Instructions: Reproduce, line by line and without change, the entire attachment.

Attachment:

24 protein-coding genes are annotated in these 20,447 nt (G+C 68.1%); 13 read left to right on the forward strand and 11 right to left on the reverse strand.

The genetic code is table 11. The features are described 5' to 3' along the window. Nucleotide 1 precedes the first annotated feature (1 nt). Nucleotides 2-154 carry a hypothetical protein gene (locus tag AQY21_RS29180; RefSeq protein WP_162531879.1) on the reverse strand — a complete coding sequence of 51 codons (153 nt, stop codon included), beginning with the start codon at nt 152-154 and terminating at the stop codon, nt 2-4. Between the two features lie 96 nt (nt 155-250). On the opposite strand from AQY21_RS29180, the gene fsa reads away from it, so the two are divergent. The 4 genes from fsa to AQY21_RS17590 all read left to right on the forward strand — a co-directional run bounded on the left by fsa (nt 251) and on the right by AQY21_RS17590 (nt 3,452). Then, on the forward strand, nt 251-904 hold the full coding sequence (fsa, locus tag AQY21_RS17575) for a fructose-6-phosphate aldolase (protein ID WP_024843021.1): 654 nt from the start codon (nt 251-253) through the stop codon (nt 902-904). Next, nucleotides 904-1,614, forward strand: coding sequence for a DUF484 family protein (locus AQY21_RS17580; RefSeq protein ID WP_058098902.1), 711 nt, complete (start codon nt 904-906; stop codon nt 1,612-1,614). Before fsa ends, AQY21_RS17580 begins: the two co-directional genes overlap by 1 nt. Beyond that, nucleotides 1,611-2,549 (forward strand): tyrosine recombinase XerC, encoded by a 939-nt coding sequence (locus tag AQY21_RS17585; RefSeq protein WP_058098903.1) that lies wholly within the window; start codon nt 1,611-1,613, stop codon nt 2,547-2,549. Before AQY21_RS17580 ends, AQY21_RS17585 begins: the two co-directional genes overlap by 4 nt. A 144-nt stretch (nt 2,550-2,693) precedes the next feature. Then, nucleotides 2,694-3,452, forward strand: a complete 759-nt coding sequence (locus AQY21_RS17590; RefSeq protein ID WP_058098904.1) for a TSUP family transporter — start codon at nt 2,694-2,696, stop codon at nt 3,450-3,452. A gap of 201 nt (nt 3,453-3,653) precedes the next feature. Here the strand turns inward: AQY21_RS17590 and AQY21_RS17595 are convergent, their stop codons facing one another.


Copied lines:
24 protein-coding genes are annotated in these 20,447 nt (G+C 68.1%); 13 read left to right on the forward strand and 11 right to left on the reverse strand.

The genetic code is table 11. The features are described 5' to 3' along the window. Nucleotide 1 precedes the first annotated feature (1 nt). Nucleotides 2-154 carry a hypothetical protein gene (locus tag AQY21_RS29180; RefSeq protein WP_162531879.1) on the reverse strand — a complete coding sequence of 51 codons (153 nt, stop codon included), beginning with the start codon at nt 152-154 and terminating at the stop codon, nt 2-4. Between the two features lie 96 nt (nt 155-250). On the opposite strand from AQY21_RS29180, the gene fsa reads away from it, so the two are divergent. The 4 genes from fsa to AQY21_RS17590 all read left to right on the forward strand — a co-directional run bounded on the left by fsa (nt 251) and on the right by AQY21_RS17590 (nt 3,452). Then, on the forward strand, nt 251-904 hold the full coding sequence (fsa, locus tag AQY21_RS17575) for a fructose-6-phosphate aldolase (protein ID WP_024843021.1): 654 nt from the start codon (nt 251-253) through the stop codon (nt 902-904). Next, nucleotides 904-1,614, forward strand: coding sequence for a DUF484 family protein (locus AQY21_RS17580; RefSeq protein ID WP_058098902.1), 711 nt, complete (start codon nt 904-906; stop codon nt 1,612-1,614). Before fsa ends, AQY21_RS17580 begins: the two co-directional genes overlap by 1 nt. Beyond that, nucleotides 1,611-2,549 (forward strand): tyrosine recombinase XerC, encoded by a 939-nt coding sequence (locus tag AQY21_RS17585; RefSeq protein WP_058098903.1) that lies wholly within the window; start codon nt 1,611-1,613, stop codon nt 2,547-2,549. Before AQY21_RS17580 ends, AQY21_RS17585 begins: the two co-directional genes overlap by 4 nt. A 144-nt stretch (nt 2,550-2,693) precedes the next feature. Then, nucleotides 2,694-3,452, forward strand: a complete 759-nt coding sequence (locus AQY21_RS17590; RefSeq protein ID WP_058098904.1) for a TSUP family transporter — start codon at nt 2,694-2,696, stop codon at nt 3,450-3,452. A gap of 201 nt (nt 3,453-3,653) precedes the next feature. Here the strand turns inward: AQY21_RS17590 and AQY21_RS17595 are convergent, their stop codons facing one another.